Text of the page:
Jon Dolan, president and CEO of nursing home industry trade group the Health Care Association of New Jersey, said the funding increase may not be large considering the overall size of the $1.8 billion Medicaid nursing program, but it’s significant.

The reimbursement equals 63 cents per patient per day for those in assisted-living programs, following a $2.50 per-patient per-day increase last year, as well as additional funding for skilled and special-care nursing facilities. It’s the fourth year of incremental increases in funding, and Dolan said that it was important that the state maintained its “forward momentum,” in building Medicaid funding. Altogether, the funding should equal about $1 per day per patient.

“It’s just a buck, but it’s a very important dollar,” for nursing homes that operate with persistent shortfalls in Medicaid funding, Dolan said.

Dolan added that nursing-home funding has maintained bipartisan support from lawmakers like Sen. Kevin O’Toole (R-Bergen, Essex, Morris, and Passaic) and Assemblyman Gary S. Schaer (D-Bergen and Passaic). He added that many have personal experience with family members who’ve been in nursing facilities, leading to legislators supporting the program through a combination of “the head and the heart.”

With the state long-term-care focus shifting toward home- and community-based services, Dolan said it’s important that New Jersey “stay ahead of the curve” in funding nursing care, since the patients who remain in nursing homes will tend to be older and sicker.

“They’re much sicker people. They’re coming to us later,” Dolan said of those who aren’t able to remain in their homes.

And Dolan acknowledged that it would have been difficult to receive more funding for Medicaid medical and nursing care for seniors, which totals $1.8 billion.

Christie spokesman Brian Murray said that while the governor has made community-based long-term care a priority, he saw the need to also add funds for nursing homes.

“The individuals who do need the type of services that only these facilities can provide tend to be much older and sicker, therefore their medical needs are costlier to the facilities,” Murray wrote in an email. “The inclusion of additional nursing-home funding, which will be equally matched with federal dollars, ensures those most vulnerable individuals are getting the assistance they need.”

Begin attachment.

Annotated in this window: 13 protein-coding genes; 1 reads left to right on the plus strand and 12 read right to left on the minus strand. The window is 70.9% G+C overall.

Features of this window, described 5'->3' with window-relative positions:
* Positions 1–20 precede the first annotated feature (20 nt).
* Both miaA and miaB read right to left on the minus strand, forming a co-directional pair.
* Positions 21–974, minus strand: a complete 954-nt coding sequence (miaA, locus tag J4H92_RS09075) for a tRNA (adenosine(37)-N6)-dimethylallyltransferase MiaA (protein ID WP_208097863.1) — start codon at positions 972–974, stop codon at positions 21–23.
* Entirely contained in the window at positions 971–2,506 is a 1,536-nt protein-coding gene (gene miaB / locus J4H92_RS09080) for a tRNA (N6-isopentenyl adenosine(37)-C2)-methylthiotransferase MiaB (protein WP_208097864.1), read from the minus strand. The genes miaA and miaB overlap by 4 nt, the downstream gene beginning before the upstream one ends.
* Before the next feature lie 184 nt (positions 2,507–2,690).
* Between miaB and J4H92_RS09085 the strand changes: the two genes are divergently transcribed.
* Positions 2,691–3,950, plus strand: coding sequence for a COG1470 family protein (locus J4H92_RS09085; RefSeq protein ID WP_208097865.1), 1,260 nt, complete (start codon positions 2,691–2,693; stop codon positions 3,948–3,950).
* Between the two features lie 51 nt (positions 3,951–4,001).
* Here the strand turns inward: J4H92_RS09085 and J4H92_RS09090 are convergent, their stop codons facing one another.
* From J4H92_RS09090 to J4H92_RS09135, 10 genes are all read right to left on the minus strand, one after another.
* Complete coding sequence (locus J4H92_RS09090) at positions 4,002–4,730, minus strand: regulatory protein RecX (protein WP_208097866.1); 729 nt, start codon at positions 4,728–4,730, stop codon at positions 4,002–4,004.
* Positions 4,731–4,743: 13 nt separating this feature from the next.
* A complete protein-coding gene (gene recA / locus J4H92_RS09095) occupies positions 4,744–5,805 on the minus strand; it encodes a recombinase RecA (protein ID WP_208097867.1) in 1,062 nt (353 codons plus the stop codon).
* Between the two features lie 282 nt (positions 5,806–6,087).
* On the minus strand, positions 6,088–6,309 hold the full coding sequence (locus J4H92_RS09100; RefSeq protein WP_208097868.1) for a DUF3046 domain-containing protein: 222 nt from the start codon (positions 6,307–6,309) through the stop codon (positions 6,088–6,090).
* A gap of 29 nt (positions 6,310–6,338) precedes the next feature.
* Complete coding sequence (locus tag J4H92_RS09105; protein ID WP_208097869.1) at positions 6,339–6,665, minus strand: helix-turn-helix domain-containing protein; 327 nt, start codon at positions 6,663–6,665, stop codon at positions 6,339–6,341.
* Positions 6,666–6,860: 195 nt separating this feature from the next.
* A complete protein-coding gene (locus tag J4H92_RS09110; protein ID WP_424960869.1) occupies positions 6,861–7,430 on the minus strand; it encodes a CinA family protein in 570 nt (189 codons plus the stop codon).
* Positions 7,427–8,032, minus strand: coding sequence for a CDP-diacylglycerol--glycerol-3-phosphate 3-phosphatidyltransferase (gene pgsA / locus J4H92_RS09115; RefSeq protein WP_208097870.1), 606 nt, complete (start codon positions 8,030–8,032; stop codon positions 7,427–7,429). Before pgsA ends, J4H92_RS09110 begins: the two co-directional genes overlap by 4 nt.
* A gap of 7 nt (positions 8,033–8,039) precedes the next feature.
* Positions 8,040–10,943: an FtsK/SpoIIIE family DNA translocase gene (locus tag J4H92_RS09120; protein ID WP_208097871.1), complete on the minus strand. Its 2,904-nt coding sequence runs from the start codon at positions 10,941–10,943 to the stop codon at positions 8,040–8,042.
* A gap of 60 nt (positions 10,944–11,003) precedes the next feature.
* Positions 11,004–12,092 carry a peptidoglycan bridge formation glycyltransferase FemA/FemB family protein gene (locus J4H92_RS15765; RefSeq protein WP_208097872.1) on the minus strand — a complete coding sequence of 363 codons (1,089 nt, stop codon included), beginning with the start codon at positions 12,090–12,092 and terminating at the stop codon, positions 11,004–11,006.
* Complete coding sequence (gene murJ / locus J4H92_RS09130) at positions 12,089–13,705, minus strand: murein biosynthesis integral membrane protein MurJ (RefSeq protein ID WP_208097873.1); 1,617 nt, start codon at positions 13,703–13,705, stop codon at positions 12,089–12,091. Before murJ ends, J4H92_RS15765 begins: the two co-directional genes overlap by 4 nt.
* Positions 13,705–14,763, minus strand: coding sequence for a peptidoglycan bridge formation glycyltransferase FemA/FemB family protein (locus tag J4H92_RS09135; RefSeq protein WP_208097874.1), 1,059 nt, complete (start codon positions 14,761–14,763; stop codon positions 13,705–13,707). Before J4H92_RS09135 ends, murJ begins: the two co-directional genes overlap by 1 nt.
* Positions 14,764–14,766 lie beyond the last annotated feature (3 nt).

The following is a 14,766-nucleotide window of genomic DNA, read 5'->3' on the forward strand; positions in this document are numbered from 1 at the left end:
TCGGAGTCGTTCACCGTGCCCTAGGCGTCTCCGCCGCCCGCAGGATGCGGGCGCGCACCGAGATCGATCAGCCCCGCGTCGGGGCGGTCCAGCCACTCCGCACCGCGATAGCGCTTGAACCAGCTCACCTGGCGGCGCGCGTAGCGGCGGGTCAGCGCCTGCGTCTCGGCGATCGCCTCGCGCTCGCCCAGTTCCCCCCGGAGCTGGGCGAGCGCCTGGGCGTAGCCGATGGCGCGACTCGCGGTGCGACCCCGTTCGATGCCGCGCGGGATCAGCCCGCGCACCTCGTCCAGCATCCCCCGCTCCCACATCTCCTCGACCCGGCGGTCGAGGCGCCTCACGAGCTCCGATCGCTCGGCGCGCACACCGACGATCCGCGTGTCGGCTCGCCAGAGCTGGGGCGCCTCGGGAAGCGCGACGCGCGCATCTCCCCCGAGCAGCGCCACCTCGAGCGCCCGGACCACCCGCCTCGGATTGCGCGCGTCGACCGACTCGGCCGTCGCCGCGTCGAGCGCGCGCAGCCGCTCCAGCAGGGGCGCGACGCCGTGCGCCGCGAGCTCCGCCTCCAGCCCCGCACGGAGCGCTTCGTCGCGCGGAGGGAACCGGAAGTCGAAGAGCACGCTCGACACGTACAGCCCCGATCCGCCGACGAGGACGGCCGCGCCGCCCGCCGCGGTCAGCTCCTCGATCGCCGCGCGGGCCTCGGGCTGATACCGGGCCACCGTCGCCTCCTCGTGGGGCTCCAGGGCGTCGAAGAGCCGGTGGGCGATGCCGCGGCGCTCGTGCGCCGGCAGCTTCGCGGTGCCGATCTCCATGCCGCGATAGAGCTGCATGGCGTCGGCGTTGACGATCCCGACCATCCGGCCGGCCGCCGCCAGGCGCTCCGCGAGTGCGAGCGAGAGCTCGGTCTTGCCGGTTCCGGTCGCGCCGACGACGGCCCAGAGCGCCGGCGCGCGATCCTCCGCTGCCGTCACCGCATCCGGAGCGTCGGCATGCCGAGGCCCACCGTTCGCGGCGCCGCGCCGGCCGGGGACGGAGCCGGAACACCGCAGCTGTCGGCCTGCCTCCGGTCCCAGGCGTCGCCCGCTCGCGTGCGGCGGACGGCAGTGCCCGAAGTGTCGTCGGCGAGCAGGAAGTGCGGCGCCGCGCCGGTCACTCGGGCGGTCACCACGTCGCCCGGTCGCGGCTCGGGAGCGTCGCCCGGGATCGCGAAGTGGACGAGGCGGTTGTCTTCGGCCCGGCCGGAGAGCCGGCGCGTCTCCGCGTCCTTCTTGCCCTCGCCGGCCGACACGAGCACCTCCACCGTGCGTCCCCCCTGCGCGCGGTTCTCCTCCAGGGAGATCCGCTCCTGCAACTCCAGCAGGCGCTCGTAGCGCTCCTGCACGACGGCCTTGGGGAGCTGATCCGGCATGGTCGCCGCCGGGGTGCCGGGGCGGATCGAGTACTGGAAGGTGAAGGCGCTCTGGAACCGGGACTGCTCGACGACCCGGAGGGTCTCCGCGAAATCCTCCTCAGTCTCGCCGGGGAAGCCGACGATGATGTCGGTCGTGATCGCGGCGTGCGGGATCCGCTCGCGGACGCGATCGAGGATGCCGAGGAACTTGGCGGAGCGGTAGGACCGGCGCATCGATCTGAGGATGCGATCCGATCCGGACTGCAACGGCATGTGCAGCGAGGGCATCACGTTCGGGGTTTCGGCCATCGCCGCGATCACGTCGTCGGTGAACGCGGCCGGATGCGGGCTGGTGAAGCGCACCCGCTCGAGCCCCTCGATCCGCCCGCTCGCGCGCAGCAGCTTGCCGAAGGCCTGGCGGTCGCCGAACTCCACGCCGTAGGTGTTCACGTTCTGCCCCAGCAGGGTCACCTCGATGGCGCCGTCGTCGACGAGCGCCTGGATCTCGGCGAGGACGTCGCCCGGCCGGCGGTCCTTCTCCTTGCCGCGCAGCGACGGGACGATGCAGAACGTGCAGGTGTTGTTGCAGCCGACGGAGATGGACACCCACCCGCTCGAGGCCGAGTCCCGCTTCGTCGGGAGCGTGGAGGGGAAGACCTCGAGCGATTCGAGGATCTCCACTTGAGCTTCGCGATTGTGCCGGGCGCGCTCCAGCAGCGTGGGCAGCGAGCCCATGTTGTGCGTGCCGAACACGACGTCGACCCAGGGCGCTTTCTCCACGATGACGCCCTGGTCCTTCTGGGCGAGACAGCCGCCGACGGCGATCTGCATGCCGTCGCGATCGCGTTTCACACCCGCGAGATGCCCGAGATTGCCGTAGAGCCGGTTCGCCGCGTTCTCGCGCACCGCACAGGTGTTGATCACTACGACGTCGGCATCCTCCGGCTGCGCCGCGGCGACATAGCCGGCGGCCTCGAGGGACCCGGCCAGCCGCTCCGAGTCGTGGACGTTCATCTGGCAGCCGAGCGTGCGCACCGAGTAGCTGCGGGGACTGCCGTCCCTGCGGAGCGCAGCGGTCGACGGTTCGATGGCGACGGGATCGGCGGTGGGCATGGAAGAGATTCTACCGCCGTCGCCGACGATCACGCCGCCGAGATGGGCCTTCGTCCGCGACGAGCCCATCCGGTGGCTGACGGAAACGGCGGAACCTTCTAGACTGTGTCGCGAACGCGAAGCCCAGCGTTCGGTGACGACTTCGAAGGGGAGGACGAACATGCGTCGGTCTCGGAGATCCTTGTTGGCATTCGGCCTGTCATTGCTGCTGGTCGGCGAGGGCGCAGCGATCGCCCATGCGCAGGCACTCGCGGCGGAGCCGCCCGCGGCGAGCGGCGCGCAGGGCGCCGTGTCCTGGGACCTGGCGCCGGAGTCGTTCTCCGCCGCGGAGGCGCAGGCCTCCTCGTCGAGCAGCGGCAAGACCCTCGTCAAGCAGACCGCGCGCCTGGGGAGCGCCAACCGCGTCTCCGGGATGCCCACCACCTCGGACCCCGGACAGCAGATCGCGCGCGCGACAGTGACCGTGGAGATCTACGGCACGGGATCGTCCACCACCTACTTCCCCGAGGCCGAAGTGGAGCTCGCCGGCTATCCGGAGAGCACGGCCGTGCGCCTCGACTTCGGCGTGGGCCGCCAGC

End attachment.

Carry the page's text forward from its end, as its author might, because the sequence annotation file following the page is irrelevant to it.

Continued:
Dolan said the administration is making progress in another area, assisting nursing homes that must carry the costs of providing newly admitted residents who have applied for Medicaid but haven’t yet been accepted. While Christie vetoed language in the budget that would have provided partial funding to help nursing homes with these costs, administration officials met with Dolan yesterday and laid out several strategies that could lead to shortening the wait time for these “Medicaid-pending” residents.

While Medicaid is the primary health coverage program for low-income residents, it’s also a crucial funding for nursing care. One reason that’s true is because many people spend down their assets until they become eligible for Medicaid. Dolan said that roughly 60 percent of New Jersey long-term-care recipients receive Medicaid funding, making it “more akin to a college-loan program than a social-welfare program” in the range of residents that it benefits.

Dolan cited estimates that the statewide real cost of providing nursing care is $240 per day per patient, but Medicaid only pays $210. In 2014, New Jersey had the seventh-largest gap in funding of 34 states with available data, according to the American Health Care Association.

And when the facilities are working well, their residents are grateful.

Rolf Habermann, an Arbor Glen resident with dementia, first arrived at the facility “to die” six years ago, said his wife Grange Habermann. Since then, both his physical and mental health has improved, which his wife attributed to caring staff members and a busy activity schedule.

“It’s really a family,” she said of the facility.